HitFix: Like you say, there are all of these little jokes that go rushing by, but what do you think the bigger take-away message is for the whole thing?

SC: I think that the bigger takeaway is just the importance of really taking pride in what you do. Wayne gets caught up in "I didn't get the promotion I wanted and therefore I'm gonna phone this job in" and then realizing that really it's about the magic of Christmas and making it special for each and every kid and that kid, Timmy, was about to lose out. So it's about how it's important to keep the magic of Christmas alive for every kid.

HitFix: Have you had experiences like that in your own work? Obviously not about the magic of Christmas, but have you had moments where you lost the magic of what you do for a living and then, in one moment, recovering the magic?

SC: That's the most interesting question I've gotten today!'

HitFix: Excellent. Are there ever days when it becomes a chore and you have to remind yourself, "I act for a living!"?

SC: Absolutely. That's probably a thing that happens in most jobs. You do something every day and don't always appreciate it. But I feel like I've always felt pretty lucky. I think with acting you recognize that there definitely days where there are long hours and and it's tough and you're exhausted and you're going into your 17th hour or whatever, but then you look around and go "This is a pretty lucky way to get to come to work every day." The most part of that depending on what you're working on. I've been pretty lucky in general. With "Scrubs" we got to be there for eight years and it was just such a fun group of people that sometimes you'd just pinch yourself and go like "Wait a minute. This is my job." I think the fun part, too, is that I get to do different stuff and different challenges. Animation is such a different way to work. You come to work not with the rest of the cast. You go on different days and you go one line at a time and you get to try it a bunch of different ways and you look at the storyboards to see what things are going to look like. It was really cool and really different.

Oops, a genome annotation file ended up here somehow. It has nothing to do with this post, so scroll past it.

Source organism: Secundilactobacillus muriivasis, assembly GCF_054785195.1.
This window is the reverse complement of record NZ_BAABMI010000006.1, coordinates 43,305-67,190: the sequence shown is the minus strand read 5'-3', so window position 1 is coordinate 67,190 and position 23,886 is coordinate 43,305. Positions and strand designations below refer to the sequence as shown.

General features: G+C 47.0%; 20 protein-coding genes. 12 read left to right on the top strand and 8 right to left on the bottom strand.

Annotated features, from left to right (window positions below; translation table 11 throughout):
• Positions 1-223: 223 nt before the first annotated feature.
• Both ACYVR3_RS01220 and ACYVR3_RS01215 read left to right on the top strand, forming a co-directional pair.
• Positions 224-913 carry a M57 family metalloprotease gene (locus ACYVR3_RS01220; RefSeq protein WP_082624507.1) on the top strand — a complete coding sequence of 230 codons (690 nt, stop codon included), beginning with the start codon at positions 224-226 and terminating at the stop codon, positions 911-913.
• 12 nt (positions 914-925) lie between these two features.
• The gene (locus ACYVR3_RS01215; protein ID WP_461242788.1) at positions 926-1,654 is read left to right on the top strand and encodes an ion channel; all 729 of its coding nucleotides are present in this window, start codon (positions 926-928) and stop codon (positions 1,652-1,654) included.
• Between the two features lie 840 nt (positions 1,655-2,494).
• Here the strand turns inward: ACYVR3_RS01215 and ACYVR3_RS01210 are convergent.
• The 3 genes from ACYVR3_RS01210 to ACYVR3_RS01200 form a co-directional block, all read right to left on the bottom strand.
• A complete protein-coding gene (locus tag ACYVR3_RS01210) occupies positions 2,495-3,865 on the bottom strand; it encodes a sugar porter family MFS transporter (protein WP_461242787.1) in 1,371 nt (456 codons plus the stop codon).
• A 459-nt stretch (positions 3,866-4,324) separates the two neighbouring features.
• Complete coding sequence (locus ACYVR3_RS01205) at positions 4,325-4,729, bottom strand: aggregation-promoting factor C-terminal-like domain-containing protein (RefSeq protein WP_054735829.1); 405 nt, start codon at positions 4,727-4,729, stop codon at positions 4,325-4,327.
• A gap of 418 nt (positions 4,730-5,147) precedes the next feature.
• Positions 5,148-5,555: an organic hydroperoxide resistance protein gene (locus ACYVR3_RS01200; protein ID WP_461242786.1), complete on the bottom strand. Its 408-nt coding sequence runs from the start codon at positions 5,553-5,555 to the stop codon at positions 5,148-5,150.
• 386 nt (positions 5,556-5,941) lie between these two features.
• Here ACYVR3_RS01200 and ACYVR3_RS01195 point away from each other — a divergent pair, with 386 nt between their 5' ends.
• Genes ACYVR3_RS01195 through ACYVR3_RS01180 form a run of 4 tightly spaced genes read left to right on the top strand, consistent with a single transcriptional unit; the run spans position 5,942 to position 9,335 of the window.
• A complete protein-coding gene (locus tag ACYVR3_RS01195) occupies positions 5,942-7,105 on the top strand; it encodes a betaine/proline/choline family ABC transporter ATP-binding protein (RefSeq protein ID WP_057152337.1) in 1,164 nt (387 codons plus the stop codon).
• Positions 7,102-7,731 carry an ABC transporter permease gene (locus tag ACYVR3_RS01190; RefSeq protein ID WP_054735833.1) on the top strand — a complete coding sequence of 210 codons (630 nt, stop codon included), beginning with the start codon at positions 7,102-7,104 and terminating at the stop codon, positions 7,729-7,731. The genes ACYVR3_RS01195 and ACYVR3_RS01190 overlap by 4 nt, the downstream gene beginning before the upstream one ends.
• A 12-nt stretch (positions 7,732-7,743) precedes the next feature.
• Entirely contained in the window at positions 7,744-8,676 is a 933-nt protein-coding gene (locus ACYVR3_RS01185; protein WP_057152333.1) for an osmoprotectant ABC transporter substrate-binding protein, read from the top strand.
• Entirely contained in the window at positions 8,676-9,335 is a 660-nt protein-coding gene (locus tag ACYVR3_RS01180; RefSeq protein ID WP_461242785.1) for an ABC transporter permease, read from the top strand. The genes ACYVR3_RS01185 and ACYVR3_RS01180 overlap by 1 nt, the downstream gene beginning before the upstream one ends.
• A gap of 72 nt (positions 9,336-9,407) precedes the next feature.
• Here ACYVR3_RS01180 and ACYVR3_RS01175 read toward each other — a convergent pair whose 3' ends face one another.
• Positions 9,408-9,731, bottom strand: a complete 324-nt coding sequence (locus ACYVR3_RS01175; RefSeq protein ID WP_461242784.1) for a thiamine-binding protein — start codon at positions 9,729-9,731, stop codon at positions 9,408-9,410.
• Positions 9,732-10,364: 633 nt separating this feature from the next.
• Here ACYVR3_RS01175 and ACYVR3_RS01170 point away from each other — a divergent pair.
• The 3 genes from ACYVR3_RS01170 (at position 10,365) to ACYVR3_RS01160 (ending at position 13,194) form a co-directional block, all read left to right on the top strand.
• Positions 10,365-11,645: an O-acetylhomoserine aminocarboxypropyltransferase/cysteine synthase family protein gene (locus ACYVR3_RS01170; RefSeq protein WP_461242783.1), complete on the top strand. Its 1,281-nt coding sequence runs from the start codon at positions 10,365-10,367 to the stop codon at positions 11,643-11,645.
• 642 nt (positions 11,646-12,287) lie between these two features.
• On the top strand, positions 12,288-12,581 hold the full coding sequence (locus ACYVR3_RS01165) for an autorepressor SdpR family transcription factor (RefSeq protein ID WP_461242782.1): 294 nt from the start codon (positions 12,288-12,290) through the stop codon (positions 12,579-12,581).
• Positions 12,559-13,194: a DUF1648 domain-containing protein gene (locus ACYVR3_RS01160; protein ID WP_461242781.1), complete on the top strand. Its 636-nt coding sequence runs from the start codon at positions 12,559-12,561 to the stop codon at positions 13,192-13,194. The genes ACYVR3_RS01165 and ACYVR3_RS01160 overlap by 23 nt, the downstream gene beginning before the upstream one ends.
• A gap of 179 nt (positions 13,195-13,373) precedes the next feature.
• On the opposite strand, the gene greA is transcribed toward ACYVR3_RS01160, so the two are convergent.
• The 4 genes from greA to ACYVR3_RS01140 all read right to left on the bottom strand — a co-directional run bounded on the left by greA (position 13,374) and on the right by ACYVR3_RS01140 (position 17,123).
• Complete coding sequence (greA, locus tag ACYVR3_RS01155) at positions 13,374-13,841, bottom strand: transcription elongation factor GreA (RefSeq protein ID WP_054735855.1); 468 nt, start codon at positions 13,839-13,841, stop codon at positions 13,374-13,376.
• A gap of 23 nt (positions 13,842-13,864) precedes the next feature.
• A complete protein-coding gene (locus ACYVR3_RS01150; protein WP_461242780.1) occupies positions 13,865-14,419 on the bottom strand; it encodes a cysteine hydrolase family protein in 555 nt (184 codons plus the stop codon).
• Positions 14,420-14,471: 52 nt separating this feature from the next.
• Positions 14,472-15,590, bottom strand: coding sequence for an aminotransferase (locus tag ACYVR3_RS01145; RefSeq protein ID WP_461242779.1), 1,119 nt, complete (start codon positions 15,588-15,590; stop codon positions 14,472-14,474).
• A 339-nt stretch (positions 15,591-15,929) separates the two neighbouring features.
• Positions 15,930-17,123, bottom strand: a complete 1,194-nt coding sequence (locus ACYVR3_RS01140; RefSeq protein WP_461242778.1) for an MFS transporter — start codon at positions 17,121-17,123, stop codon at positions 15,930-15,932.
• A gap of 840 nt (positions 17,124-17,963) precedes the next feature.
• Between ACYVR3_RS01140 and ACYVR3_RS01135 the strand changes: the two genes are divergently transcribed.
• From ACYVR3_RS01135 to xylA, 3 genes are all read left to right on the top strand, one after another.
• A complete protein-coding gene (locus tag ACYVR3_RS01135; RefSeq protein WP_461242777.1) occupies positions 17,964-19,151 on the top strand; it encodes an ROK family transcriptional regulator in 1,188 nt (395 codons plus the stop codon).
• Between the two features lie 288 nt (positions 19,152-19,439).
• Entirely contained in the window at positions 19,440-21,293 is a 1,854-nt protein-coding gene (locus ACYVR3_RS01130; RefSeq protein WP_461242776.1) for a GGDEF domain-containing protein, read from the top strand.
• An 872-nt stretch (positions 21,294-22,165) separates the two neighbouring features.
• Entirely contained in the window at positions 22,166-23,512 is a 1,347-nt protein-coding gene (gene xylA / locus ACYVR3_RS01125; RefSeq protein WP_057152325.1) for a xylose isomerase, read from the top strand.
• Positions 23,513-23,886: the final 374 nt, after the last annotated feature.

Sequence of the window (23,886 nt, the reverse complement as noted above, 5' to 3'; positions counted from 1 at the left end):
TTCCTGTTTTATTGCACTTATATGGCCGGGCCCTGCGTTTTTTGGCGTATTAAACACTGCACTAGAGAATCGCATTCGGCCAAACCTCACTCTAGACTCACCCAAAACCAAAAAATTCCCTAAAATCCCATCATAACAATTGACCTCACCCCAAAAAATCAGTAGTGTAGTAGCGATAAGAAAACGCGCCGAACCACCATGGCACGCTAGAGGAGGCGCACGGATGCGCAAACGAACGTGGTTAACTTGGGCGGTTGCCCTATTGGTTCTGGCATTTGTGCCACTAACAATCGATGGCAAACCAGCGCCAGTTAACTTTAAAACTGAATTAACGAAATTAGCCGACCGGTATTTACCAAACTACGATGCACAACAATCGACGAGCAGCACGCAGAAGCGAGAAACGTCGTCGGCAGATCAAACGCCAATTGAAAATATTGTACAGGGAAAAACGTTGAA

HitFix: How long did it take you to knock out the vocal recording?

SC: It was only three days, three days spread out over nine months. The writer-directors worked on it for two years.

HitFix: And what was the process of finding Magee's voice. She doesn't sound all that different from the way you normally sound, just a bit more excitable.

SC: Exactly. It's not a completely different voice. Everything is just a bit moreso and just a little bit pushed. You can have a little more fun with it. That was one of the cool things about it. In live action, you do a take in a scene and you can try something a few different ways each take or whatever, but there are only a finite number of takes you're going to do when you're on set and there are 150 crew members and film and time on the set are very expensive. In animation, you can rattle off one line maybe 20 times in two minutes and they can have all of these different options and choice. The thing with Magee is that she's a perfectionist and she's super high-strung. She talks really fast because she's trying to get everything done and do a million chores at once. She's talking on the phone, while she's chugging her holiday mug latte while she's writing out her paperwork. It was a balance of trying to do everything really really fast, while trying to make everything audible.

HitFix: Then, of course, it's a nice coincidence that after "Prep & Landing," we get "Scrubs." You're in the first two minutes and then you're not in the next two episodes. Tell me what you actually get to do this season.

SC: Well, I'm signed on four. I just finished that last week and then I'm going to go have this kid. It was very generous of Bill Lawrence to write the pregnancy into the show, because otherwise you're just the person holding a newspaper in front of yourself the whole time. So it was fun to get to be pregnant on the show, too. The stuff that Elliot gets to do is a bit of a combination of some medical storylines and then some baby stuff.

HitFix: Are you just astounded at the way the show keeps cheating death every single spring?

SC: Yeah. It's unbelievable. It's so rare for a show to get to go that long and it feels like we keep getting a new chance. We had our huge good-bye at the end of last season. Well, at the end of a few of the seasons, but especially at the end of last year. It's just so lucky.